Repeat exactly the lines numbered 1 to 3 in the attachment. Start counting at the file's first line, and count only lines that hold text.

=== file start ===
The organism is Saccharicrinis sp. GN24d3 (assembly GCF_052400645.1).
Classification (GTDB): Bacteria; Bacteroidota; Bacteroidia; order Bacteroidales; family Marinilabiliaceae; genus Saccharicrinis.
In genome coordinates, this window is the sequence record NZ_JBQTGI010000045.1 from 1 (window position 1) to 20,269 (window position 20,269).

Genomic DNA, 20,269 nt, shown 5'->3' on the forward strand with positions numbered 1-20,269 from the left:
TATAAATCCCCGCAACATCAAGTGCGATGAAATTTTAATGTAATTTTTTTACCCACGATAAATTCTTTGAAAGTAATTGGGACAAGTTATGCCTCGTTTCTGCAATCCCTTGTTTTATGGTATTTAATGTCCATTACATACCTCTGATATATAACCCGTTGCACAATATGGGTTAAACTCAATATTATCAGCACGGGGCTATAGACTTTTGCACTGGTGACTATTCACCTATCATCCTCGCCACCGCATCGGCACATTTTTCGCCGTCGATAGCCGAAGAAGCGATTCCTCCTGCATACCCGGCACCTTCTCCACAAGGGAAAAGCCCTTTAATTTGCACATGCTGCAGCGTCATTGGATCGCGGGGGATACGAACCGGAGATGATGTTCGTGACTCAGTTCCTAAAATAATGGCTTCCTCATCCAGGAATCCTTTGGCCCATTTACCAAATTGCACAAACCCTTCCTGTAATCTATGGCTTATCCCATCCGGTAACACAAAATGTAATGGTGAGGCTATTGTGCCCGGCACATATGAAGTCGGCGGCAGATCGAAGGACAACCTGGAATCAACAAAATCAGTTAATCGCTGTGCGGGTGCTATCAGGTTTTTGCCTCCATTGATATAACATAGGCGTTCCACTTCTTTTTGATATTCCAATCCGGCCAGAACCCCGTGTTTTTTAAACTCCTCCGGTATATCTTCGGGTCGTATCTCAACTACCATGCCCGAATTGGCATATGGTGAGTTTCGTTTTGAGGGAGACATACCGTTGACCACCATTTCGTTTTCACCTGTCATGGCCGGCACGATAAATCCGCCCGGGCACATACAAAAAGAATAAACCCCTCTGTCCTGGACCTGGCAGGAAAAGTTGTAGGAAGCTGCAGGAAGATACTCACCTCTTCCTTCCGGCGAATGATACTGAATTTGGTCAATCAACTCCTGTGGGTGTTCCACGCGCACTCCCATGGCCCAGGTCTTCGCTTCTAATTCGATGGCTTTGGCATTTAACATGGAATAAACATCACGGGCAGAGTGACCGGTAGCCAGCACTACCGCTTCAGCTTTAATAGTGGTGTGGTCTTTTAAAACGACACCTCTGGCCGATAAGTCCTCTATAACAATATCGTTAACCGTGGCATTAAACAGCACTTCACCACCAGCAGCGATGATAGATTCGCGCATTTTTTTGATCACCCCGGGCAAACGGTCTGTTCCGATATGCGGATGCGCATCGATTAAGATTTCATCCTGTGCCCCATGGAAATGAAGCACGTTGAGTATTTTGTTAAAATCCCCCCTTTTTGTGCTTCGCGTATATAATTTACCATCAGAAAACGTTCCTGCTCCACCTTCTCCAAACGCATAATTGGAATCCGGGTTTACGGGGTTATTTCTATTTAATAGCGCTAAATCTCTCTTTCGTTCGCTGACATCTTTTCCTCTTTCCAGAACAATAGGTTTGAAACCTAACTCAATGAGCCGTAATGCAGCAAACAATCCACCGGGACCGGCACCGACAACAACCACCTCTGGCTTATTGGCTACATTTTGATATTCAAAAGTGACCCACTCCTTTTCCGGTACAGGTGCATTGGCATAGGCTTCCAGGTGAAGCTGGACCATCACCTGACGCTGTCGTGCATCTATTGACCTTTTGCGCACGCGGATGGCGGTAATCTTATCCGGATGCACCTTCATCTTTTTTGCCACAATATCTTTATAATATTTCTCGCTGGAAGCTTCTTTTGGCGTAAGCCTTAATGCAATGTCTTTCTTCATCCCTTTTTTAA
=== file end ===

The organism is Saccharicrinis sp. GN24d3 (assembly GCF_052400645.1).
Classification (GTDB): Bacteria; Bacteroidota; Bacteroidia; order Bacteroidales; family Marinilabiliaceae; genus Saccharicrinis.
In genome coordinates, this window is the sequence record NZ_JBQTGI010000045.1 from 1 (window position 1) to 20,269 (window position 20,269).